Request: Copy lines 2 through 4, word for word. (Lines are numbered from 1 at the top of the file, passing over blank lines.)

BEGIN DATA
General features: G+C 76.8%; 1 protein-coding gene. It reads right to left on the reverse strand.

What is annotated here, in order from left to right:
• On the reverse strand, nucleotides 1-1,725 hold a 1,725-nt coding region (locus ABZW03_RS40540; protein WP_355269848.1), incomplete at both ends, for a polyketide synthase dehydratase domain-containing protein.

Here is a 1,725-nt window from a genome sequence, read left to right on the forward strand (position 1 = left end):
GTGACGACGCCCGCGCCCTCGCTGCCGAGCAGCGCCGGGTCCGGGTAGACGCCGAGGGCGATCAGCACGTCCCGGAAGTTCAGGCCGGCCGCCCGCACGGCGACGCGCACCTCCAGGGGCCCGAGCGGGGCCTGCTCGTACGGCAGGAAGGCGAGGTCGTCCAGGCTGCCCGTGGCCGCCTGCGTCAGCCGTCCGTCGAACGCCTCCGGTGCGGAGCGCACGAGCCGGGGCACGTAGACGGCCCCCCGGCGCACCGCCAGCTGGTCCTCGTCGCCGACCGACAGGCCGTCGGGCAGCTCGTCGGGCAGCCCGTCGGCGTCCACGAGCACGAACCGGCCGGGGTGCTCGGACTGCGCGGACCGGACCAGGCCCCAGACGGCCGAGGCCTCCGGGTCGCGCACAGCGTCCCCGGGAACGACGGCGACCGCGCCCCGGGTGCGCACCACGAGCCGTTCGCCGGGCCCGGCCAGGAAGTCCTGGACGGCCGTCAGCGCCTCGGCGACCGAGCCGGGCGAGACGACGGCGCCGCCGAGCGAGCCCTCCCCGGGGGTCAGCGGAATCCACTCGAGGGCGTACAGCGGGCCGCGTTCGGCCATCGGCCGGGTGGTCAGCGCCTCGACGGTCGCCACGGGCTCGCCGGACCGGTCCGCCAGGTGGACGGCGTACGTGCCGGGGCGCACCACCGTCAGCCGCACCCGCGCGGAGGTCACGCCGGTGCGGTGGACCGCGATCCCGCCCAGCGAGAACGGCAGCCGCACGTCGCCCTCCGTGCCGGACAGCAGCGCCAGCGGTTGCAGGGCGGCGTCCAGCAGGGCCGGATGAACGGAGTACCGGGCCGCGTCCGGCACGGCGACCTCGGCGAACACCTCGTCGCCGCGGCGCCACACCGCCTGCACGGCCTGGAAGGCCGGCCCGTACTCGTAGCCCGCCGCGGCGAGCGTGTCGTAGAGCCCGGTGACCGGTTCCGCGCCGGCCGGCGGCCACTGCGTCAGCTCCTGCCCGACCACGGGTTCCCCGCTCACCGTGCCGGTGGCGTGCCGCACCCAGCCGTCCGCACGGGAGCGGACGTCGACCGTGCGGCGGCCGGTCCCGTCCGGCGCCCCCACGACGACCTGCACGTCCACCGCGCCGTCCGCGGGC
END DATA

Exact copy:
What is annotated here, in order from left to right:
• On the reverse strand, nucleotides 1-1,725 hold a 1,725-nt coding region (locus ABZW03_RS40540; protein WP_355269848.1), incomplete at both ends, for a polyketide synthase dehydratase domain-containing protein.

Here is a 1,725-nt window from a genome sequence, read left to right on the forward strand (position 1 = left end):